Mission accomplished for Augie Diaz
Published on October 25th, 2022
by Craig Leweck, Scuttlebutt Sailing News
Our crew had gathered for lunch, the first sit down with a team assembled to help National Sailing Hall of Famer Augie Diaz compete in the 2022 International Masters Regatta on October 21-23 in San Diego, CA. It was practice day in the J/105, a boat we had all sailed but never together.
It was Augie’s third time at the event which assembles an elite field of invited 60+ year old champions for a round robin fleet race series. After winning in 2014 and finishing fifth in 2015, the Miami native sought to be the first two-time winner in San Diego. While the crew need be only 45 years of age, I was the youngest on our team at 60. Bring on the Advil!
After discussing our positions, we got on the water and exhibited aged memory. Short course sets and douses couldn’t have gone much worse, painfully highlighting the work ahead. Nobody brought a timer for practice starts, with my analogue watch ripped off my wrist on the first gybe. Yikes!
We were the only team to do a man overboard drill… unintentionally. When my San Diego Padres hat went into the water, out came the boat hook to retrieve it, but I trusted my hand better and leaned out for the grab. Big mistake, as it was just out of reach, and when I reached further, I was now with the hat. When word leaked of my swim, I had no more margin for error.
The following morning got started with a 0900 Competitor’s Meeting. After the anticipated comments from Event Chair and PRO, the question and answer segment with Chief Umpire Mark Townsend was epic. Two-time Olympian Nigel Cochrane and two-time America’s Cup winner Peter Isler could have kept us there all day as they challenged the event rules. Very educational!
The event requires a volunteer army for many aspects, with massive hours invested in preparing and maintaining the donated boats. To ensure fairness, the 11 teams sail each boat once. That’s 11 races in three days, hopping on and off a dock island that accommodates all boats, carrying spinnaker and gear to the next assignment. It is a college format for grey hairs, with little time to prepare for the next race.
The venue within San Diego Bay southeast of the Coronado Bridge is noted for flat water and the strongest wind for the area, but an approaching rain storm had shuffled the deck, delivering a massively shifty southerly for all three days. Winds barely reached double digit gusts by the final races. Nothing simple about it, and of course, a beautiful westerly arrived after the event. So typical!
Doing jib trim, I realized too late my need for shin guards. I was bleeding out, taping wounds between tacks. I then badly twisted my ankle when switching boats, an injury I didn’t reveal. I screwed up too much on the practice day, and fought through the pain for the martini and bag of ice waiting for me.
I was a bit of an outlier, as Augie had recruited fellow Hall of Famer Mark Reynolds for tactician. This duo was podium bound in the Flying Dutchman before the 1980 Olympic Boycott, along with sharing a long history in the Snipe and Star Class. Ben Mitchell (mainsheet), Chuck Sinks (spin trim), and Al Pleskus (bow) are all elite and a frequent trio. My job was to avoid being the weak link.
If you’ve wondered how people like Augie and Mark excel at such a high level, there are no big answers. Their trust in each other is key, but Augie’s openness to input and self-deprecating approach helped us all to step up. As for Mark, his sailing time has scaled way back, but he remains a three-time Olympic medalist. He is calm, patient, decisive, and sees things us mortals don’t. And they both are always thinking about the next situation.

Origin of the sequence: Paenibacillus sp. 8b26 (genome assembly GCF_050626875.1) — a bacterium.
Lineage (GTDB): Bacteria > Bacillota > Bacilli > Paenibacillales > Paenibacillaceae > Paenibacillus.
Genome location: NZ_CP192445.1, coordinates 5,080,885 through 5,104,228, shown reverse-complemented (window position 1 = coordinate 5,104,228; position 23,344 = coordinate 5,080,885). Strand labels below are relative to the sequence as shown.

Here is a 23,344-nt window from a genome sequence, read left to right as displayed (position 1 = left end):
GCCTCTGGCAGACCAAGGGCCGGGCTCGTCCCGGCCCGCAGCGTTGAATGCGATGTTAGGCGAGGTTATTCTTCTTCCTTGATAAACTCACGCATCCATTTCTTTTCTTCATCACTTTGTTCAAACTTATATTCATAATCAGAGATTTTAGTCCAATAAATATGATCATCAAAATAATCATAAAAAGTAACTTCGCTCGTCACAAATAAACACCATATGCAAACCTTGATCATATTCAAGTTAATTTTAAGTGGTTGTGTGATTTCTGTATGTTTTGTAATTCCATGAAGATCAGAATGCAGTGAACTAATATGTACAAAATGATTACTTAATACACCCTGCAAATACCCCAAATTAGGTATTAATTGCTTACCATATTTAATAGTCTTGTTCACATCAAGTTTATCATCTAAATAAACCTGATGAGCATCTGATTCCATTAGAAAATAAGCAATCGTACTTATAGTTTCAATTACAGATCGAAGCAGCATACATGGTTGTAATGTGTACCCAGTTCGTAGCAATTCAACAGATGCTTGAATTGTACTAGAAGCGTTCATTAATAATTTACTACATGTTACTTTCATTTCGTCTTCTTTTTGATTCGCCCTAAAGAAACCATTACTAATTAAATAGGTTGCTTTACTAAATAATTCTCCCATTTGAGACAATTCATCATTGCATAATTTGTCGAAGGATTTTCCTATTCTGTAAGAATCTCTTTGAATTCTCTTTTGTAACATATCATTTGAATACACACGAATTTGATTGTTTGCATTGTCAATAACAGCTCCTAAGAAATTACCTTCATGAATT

The collection of boats are as evenly matched as is possible, with club-owned sails removing that variable. But some J/105s are ‘more even’ than others, and getting good scores with the best boats is imperative. When I mentioned how a conservative start with a fast boat was a good move, Reynolds offered, “Sounds like the story of my life.” Speed is always king.
We rumbled through the first three races on day one before an early start and a failed recovery dropped us to third, but just two points out of first. We had another OCS on day two, but with a better recovery and our second bullet, we entered the final day with the lead though just eight points separated the top four. Only three races remained, and no room for another early start.
With the bulk of his achievement in boats with hiking straps, steering a keelboat is not something Augie does often, and the conditions on the last day were brutally shifty and unpredictable. Worse, two of our three boats had a wheel, which Augie had earlier admitted to occasionally turning the wrong way.
But we were fully jelled now as a team, though our three point lead going into the final race offered little comfort. Augie and Mark reached deep into their championship DNA, with a solid start that got us to second around the first lap, but we dropped a boat on the second upwind leg, and the final downwind leg had the pack behind now pinning us to leeward, unable to gybe for the finish.
Just then the biggest left shift of the event arrived, and this massive puff header allowed us to push forward and soak across their bows for the victory. Amid our elation and cheers I hear Mark say, “This is harder than the Olympics. They just keep coming.”
It was a massively talented fleet in a difficult venue, but we had no weak links, and with Augie, were led by one of the most humble, devoted, and admired people in sailing who is now the first two-time winner of the International Masters Regatta in San Diego. How sweet it is!
Final results: https://sdyc.org/assets/results/results22/masters21-res.htm